The last scene Platt shot was one that hadn’t been in the play, which allowed him to say goodbye to all the individual parts of the original show before saying a final goodbye to Evan.

“And afterwards,” says Platt, “I hugged everybody, I went home and took a little nap, and then I shaved my head and pierced my ear, because I needed some kind of ritualistic ‘I’m not him anymore’ — just really letting that go and reclaiming myself and my body. I had done everything I could dream of to do in this part. I felt so ready for it to be over.”

LOS ANGELES, CALIFORNIA - SEPTEMBER 22: (L-R) Noah Galvin and Ben Platt attend the Los Angeles premiere of 'Dear Evan Hansen' at Walt Disney Concert Hall on September 22, 2021 in Los Angeles, California. (Photo by Emma McIntyre/WireImage)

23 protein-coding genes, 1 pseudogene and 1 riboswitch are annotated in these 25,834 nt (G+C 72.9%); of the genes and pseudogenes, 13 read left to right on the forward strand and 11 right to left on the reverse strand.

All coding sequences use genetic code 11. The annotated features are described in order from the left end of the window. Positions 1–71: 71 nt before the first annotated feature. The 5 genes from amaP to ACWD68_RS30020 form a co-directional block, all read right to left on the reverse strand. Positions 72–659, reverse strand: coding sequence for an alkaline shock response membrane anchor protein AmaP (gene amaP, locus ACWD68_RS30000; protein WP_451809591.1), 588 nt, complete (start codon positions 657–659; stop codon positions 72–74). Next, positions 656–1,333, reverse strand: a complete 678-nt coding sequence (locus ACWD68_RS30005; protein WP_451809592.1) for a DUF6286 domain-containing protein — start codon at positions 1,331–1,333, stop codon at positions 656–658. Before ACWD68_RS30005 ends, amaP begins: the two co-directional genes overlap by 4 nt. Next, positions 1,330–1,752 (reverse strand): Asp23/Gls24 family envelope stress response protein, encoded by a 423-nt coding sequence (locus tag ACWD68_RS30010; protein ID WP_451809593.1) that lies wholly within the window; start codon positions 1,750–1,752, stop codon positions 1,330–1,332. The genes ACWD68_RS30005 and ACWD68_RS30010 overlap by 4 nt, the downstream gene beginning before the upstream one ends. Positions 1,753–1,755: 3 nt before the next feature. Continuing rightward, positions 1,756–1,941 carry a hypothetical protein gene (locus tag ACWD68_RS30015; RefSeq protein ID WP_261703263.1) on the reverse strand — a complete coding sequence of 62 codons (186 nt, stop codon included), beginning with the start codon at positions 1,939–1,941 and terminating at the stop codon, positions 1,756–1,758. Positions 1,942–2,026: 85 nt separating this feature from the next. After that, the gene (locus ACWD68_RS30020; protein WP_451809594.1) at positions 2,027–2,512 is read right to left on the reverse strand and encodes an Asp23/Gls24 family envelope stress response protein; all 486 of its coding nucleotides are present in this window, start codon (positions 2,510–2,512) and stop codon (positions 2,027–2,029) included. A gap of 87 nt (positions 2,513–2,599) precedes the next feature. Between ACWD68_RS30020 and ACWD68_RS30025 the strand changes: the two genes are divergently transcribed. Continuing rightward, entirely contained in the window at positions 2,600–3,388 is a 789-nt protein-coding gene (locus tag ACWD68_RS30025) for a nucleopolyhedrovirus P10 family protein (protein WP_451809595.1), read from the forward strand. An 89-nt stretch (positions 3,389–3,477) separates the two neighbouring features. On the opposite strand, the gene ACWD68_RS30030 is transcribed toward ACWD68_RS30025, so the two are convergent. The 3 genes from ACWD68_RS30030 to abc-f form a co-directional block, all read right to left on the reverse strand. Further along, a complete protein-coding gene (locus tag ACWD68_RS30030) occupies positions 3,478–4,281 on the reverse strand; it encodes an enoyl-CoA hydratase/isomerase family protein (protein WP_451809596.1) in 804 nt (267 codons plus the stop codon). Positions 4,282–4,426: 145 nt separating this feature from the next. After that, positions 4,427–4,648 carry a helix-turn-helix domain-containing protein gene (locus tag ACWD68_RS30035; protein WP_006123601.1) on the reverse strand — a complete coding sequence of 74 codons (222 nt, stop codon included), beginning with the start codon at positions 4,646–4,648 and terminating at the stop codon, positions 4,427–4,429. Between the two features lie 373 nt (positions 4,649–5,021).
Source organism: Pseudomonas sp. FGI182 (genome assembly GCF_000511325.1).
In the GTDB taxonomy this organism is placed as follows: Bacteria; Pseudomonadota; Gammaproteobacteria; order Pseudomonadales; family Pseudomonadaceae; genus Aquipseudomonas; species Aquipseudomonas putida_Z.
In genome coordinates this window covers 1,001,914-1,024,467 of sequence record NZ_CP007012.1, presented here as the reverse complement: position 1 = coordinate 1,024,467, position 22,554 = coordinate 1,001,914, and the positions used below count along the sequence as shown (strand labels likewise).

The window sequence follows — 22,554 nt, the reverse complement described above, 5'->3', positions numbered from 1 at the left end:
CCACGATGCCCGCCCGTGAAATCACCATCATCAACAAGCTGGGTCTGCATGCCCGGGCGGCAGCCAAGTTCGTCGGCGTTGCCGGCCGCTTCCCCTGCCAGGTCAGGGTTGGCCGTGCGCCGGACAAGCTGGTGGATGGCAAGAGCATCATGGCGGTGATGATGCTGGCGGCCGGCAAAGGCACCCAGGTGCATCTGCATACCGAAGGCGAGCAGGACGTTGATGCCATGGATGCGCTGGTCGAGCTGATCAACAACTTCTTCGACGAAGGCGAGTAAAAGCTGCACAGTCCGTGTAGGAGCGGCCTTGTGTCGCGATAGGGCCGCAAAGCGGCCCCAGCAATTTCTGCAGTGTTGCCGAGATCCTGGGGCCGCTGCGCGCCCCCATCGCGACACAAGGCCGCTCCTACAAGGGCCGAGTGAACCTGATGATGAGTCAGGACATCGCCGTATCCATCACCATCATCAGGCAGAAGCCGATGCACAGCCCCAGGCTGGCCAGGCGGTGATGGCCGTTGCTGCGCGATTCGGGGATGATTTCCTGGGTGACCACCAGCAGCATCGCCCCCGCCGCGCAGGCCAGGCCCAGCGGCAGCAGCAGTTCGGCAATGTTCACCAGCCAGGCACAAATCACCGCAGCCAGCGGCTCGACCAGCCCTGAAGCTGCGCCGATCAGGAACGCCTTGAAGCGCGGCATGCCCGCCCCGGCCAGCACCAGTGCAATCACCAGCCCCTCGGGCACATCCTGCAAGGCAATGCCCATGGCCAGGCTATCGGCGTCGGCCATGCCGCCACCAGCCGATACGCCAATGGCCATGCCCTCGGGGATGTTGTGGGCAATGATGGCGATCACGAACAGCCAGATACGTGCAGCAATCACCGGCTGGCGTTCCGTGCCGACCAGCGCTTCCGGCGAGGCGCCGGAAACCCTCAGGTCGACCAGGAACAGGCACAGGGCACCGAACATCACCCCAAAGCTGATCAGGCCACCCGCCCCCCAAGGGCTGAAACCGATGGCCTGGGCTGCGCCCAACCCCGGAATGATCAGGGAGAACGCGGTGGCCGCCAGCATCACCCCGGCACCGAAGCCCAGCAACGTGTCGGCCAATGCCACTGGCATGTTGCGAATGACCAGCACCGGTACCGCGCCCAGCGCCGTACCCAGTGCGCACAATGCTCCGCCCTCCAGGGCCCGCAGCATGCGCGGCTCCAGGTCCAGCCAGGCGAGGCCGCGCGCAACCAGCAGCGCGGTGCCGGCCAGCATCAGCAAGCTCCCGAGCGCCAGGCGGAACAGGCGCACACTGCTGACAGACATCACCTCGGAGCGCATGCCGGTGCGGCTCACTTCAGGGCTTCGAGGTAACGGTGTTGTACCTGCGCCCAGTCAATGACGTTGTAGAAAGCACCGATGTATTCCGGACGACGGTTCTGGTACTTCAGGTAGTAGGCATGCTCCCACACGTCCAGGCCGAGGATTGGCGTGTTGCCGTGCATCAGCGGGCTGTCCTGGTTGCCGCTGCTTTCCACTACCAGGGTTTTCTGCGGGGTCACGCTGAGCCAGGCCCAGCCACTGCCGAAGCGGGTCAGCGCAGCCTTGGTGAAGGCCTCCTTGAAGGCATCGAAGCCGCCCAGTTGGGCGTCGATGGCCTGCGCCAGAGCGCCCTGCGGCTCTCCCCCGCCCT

Platt, right, with boyfriend Noah Galvin at the L.A. premiere of ‘Dear Evan Hansen’ on September 21st.

Emma McIntyre/WireImage

These days, Platt often cries about happy things, of which, lately, there have been plenty. This morning, for instance, before singing along to Lorde’s “Mood Ring” in the shower, he had woken up with his boyfriend Noah Galvin beside him. His happiness about that fact was maybe even made sweeter by how long he and Galvin had skirted each other for reasons Platt now finds outlandish, like not wanting to date a good friend or a fellow actor (Galvin had replaced Platt as Evan on Broadway and now appears on The Good Doctor). They got together in early 2020 — ”I stopped being an idiot,” Platt says — and spent a good deal of the pandemic living together in Platt’s childhood bedroom in his parents’ house, complete with the giant 3-D playbill of Wicked that was a centerpiece at his bar mitzvah. “In some cases or relationships, it would be considered an embarrassing thing,” he says of the monstrous proof of his childhood obsessions. “But Noah loves Wicked too. That’s the best thing about the relationship: We don’t have to pretend that we’re not nerds.”